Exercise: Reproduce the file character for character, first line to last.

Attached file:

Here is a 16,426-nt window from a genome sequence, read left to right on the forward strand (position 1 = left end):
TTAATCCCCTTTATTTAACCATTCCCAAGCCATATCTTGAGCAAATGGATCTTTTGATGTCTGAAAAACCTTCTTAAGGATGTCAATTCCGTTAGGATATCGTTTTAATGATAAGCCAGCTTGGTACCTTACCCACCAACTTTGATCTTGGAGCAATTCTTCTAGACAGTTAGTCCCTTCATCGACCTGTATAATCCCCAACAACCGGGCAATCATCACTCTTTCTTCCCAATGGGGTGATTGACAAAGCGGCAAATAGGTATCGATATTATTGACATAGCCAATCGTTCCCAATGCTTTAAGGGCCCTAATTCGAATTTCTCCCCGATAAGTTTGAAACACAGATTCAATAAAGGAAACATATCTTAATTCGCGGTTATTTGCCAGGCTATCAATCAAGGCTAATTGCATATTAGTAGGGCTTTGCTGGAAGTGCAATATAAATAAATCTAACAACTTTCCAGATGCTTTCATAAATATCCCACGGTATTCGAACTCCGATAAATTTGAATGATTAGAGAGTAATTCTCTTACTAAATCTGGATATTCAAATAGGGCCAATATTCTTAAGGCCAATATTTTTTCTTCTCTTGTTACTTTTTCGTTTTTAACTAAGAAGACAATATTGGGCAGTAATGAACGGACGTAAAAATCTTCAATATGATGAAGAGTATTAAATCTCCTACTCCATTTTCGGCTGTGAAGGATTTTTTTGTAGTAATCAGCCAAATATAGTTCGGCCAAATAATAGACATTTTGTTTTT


Here is a 16,426-nt window from a genome sequence, read left to right on the forward strand (position 1 = left end):
TTAATCCCCTTTATTTAACCATTCCCAAGCCATATCTTGAGCAAATGGATCTTTTGATGTCTGAAAAACCTTCTTAAGGATGTCAATTCCGTTAGGATATCGTTTTAATGATAAGCCAGCTTGGTACCTTACCCACCAACTTTGATCTTGGAGCAATTCTTCTAGACAGTTAGTCCCTTCATCGACCTGTATAATCCCCAACAACCGGGCAATCATCACTCTTTCTTCCCAATGGGGTGATTGACAAAGCGGCAAATAGGTATCGATATTATTGACATAGCCAATCGTTCCCAATGCTTTAAGGGCCCTAATTCGAATTTCTCCCCGATAAGTTTGAAACACAGATTCAATAAAGGAAACATATCTTAATTCGCGGTTATTTGCCAGGCTATCAATCAAGGCTAATTGCATATTAGTAGGGCTTTGCTGGAAGTGCAATATAAATAAATCTAACAACTTTCCAGATGCTTTCATAAATATCCCACGGTATTCGAACTCCGATAAATTTGAATGATTAGAGAGTAATTCTCTTACTAAATCTGGATATTCAAATAGGGCCAATATTCTTAAGGCCAATATTTTTTCTTCTCTTGTTACTTTTTCGTTTTTAACTAAGAAGACAATATTGGGCAGTAATGAACGGACGTAAAAATCTTCAATATGATGAAGAGTATTAAATCTCCTACTCCATTTTCGGCTGTGAAGGATTTTTTTGTAGTAATCAGCCAAATATAGTTCGGCCAAATAATAGACATTTTGTTTTT